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Congressional Report Suggests L.A. Sting Against ACORN Crossed Legal Line

A Congressional Research Service report into the controversial voter-registration work of nonprofit group ACORN -- which has long been a target of conservatives -- suggests that a right-wing video sting against local ACORN offices and those elsewhere could have been illegal.

The sting involved a pair of activists going into offices of the organization and asking for help setting up an international prostitution ring. In a video released in November, an ACORN worker identified as Lavelle Stewart tells the pair, "I think you have to hook up with somebody who is on that international sex business level." She adds, "I can do research for you ... ," and says "14-, 15-year-olds been traveling overseas for years." Lavelle tells the duo she knows porn magnate Larry Flynt and says maybe she can arrange a business meeting.

The video sting also targeted ACORN offices in Baltimore, Washington, Brooklyn and San Bernardino. The Congressional report suggests that the stingers, including activist James O'Keefe, posing as a pimp, and a woman acting as a prostitute, might have broken state laws, including California's, that prohibit recording conversations without consent or a judge's warrant.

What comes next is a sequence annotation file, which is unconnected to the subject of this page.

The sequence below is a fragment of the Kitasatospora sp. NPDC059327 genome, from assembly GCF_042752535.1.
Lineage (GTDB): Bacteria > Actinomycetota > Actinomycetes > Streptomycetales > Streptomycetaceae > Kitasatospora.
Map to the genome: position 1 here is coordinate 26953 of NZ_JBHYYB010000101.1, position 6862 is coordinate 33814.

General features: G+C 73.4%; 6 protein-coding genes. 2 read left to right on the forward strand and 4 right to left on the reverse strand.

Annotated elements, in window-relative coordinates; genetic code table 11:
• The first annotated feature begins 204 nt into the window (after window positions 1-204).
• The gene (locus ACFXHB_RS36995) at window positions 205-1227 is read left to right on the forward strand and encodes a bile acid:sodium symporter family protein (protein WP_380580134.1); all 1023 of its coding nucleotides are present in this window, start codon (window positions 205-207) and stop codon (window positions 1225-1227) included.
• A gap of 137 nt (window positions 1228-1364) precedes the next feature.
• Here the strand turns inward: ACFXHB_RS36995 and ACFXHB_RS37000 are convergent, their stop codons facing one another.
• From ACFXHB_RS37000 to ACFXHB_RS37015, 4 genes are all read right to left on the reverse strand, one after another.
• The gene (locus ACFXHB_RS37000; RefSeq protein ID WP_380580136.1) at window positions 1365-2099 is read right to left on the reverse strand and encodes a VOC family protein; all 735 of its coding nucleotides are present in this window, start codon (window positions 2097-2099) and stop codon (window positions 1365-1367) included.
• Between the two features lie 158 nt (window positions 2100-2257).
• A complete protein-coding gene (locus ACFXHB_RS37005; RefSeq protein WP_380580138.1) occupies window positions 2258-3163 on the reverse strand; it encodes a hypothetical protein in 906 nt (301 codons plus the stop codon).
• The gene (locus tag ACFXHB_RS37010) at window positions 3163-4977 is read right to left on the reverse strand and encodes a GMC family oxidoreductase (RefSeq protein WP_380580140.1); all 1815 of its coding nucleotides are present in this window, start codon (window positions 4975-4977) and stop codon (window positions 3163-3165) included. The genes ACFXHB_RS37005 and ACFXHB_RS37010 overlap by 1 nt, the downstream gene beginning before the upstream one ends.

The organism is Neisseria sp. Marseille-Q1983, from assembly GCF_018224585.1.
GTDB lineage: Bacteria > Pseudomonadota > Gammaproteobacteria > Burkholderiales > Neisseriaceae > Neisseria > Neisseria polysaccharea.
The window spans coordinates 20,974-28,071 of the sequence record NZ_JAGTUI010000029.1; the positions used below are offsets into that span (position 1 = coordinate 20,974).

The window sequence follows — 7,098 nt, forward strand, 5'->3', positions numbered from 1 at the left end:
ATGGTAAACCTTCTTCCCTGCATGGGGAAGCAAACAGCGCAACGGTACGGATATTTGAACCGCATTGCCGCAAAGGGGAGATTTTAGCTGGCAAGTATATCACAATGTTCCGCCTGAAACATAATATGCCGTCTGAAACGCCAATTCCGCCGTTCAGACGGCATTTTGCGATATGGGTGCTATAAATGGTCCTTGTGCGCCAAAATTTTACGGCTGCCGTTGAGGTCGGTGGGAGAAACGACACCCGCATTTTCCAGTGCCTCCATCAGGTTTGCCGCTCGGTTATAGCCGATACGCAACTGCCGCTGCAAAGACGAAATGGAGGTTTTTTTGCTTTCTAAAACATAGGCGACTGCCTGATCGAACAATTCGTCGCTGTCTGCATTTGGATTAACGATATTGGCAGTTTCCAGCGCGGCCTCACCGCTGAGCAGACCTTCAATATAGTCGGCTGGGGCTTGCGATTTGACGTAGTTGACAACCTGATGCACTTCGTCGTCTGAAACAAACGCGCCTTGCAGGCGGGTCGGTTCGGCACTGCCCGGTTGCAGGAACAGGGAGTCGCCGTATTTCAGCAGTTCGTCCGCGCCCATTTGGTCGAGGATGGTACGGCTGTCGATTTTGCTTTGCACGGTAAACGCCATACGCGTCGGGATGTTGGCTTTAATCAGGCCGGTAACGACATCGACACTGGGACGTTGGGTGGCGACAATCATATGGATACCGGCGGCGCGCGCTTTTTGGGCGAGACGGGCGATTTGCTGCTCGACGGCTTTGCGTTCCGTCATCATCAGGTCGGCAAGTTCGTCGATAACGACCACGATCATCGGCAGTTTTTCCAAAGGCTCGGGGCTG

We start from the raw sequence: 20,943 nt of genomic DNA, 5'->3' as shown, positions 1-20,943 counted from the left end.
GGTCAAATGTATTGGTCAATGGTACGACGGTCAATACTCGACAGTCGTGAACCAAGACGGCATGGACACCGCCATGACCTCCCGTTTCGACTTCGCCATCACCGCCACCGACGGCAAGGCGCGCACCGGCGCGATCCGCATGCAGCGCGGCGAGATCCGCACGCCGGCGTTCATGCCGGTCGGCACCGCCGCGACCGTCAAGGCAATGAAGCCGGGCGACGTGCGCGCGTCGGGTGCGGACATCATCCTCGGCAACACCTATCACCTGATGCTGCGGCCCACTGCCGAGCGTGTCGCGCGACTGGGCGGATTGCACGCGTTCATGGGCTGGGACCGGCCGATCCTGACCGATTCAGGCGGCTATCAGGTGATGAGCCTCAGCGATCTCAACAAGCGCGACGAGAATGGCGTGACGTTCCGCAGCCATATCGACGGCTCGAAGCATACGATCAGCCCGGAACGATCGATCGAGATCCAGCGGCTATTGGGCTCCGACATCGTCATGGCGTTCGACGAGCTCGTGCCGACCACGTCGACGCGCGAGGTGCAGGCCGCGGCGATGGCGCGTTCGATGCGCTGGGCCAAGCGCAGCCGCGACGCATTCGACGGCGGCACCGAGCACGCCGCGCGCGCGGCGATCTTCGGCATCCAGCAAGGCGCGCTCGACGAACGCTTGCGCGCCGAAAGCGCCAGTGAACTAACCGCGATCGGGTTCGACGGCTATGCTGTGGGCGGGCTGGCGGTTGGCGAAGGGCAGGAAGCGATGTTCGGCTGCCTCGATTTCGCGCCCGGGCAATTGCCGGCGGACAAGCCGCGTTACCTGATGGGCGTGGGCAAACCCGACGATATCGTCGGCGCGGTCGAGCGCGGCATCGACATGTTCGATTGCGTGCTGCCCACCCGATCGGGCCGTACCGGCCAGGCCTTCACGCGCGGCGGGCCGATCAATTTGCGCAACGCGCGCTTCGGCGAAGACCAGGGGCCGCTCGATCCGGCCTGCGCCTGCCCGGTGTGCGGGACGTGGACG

The main thrust of the report, however, was to look into alleged improprieties when it comes to the group's voter registration efforts. ACORN, which stands for Association of Community Organizations for Reform Now, has been a thorn in the side of conservatives because, while it gets some federal funding, its voter registration drives target poor neighborhoods and thus often benefit the Democratic party.

Republican critics of the group have also noted that President Obama, who once worked as an attorney on a case involving ACORN, also benefited from the group's efforts during the presidential election.

The Congressional report -- requested by Democratic Rep. John Conyers of Michigan -- looked at ACORN for the last five years and concluded that the group has not broken any laws as a result of its voter registration drives and that it has not violated terms of its federal funding. The report's authors noted that they found no improper registrations among ACORN-recruited voters, but that investigators could not look at every name on every voter registration list.

More from the New York Times.